For perspiration stains on our favorite white shirts it calls for 4 tablespoons of salt per pint of water and dab til it disappers.

Peroxide removes blood (I've done this one and it works)

Aresol hairspray removes ink. (I've done this one and it works)
 

PA Dancer

A-List Customer
Messages
313
Location
North East Pennsylvania
A few about moths...

1. Moths will be repelled by strong smelling mothballs. However, herbs will do the same thing and smell better. Lavender, wormwood, cedar or patchouli along with a small amount of rosemary, cinnamon, cloves or tansy will work well. Mix any combination and place in the toe of a used stocking. Tie open end and hang in closet or place in a drawer.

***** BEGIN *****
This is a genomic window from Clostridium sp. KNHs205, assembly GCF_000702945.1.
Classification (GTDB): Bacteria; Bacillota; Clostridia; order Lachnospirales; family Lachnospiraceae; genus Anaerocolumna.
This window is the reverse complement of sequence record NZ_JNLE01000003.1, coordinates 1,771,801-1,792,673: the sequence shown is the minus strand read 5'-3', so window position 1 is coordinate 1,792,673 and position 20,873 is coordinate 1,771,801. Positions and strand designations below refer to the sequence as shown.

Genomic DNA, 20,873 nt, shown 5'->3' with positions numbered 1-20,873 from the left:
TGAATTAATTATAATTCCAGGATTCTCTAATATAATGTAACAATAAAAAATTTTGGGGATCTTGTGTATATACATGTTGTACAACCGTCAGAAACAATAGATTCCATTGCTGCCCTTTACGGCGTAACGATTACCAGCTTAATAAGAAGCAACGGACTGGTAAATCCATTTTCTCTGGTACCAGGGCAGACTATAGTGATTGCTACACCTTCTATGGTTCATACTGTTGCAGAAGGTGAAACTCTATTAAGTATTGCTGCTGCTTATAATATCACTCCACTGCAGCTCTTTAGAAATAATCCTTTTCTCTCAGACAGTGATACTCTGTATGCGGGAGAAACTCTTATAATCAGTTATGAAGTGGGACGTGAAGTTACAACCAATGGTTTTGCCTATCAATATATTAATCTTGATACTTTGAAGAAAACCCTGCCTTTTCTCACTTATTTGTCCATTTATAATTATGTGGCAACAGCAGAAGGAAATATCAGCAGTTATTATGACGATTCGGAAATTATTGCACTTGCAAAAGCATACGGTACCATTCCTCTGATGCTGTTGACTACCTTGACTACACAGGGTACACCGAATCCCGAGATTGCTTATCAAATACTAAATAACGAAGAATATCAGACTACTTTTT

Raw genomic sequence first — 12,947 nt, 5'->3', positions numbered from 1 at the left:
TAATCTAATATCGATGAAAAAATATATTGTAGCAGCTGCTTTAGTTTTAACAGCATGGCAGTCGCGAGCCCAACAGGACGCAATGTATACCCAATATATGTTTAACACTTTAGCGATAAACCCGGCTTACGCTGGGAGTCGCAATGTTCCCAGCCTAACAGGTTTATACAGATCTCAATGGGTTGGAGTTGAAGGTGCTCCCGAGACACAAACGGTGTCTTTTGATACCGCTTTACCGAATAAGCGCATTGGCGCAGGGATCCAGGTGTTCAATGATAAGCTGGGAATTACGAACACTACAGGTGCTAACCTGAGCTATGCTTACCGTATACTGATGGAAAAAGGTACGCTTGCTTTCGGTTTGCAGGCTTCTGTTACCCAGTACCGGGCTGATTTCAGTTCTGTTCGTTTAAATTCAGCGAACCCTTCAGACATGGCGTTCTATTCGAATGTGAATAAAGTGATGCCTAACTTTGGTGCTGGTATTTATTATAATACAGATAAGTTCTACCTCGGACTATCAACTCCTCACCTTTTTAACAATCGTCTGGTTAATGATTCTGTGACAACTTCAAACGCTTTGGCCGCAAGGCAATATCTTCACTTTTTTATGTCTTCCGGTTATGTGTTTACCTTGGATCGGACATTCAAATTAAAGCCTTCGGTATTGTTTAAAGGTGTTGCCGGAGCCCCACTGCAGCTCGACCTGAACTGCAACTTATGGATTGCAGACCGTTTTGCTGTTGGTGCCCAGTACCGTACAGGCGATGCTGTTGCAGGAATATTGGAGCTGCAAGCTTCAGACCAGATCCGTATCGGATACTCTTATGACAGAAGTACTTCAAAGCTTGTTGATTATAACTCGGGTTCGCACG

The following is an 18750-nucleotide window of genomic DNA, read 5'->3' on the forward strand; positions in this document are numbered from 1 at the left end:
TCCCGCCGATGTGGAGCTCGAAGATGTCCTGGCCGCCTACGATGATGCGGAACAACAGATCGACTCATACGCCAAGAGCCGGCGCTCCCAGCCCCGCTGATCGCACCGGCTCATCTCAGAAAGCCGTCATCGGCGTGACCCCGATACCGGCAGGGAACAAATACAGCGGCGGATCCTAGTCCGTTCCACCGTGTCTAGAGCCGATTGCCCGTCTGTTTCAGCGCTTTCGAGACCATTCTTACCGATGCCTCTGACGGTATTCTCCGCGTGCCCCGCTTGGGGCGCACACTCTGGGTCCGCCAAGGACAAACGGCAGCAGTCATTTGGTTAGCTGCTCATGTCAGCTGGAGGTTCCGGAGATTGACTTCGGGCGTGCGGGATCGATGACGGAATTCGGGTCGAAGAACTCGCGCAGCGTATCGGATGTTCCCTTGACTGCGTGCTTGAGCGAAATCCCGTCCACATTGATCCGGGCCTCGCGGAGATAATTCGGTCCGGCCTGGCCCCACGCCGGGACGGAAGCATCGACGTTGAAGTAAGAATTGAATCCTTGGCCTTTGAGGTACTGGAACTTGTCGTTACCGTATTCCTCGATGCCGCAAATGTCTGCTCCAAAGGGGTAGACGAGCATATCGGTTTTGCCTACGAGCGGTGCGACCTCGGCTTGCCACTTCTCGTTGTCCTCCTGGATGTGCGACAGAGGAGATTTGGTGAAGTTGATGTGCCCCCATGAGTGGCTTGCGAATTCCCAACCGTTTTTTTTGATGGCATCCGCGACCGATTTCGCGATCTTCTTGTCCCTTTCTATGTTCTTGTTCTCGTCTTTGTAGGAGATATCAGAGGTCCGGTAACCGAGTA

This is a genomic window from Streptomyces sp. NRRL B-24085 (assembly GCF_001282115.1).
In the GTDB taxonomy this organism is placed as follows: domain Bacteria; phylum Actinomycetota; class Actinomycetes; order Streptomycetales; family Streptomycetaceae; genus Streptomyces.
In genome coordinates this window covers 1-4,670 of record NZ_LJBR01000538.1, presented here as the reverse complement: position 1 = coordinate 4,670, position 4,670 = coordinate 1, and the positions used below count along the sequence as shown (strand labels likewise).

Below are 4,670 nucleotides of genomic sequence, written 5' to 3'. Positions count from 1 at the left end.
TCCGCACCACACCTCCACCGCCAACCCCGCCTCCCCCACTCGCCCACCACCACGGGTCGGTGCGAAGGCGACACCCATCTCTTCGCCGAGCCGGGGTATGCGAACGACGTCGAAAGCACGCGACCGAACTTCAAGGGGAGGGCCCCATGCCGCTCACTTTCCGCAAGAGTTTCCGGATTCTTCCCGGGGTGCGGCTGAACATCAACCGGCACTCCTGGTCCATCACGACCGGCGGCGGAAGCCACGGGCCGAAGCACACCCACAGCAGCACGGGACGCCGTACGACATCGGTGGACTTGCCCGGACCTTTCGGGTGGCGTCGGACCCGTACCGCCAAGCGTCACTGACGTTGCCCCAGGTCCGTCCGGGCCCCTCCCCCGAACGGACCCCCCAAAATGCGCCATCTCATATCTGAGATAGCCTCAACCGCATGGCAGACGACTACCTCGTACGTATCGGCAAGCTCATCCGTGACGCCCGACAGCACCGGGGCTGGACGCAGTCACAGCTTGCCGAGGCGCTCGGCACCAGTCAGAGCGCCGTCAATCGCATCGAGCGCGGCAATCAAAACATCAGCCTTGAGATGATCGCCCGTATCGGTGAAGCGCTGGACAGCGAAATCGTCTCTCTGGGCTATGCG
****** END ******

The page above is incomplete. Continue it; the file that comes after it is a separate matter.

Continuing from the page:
2. Moths do not eat wool - they eat the food stains and perspiration left on clothes or blankets. Keep wool items clean and stored in sealed plastic bags or containers.

Some other tips I found besides mothballs and cedar (be sure to sand the cedar every now and then to keep the scent and oil at the surface) is Dried Mint Leaves. You can also combine dried lavendar with the mint leaves.
 

The Wingnut

One Too Many
Messages
1,711
Location
.
I've a '20s or '30s silk formal scarf that I bought from Art Fawcett a few years back and I love it. It has thin matte stripes running through a satin body, VERY deco. I occasionally use it with my Air Corps gear...and sweat on it as a result. You don't really notice the sweat on silk until about a month later when it comes back out of the closet. Viola, a yellow stain on the silk about the size of the back of my neck. I was upset, but I figured I'd give cleaning it a shot.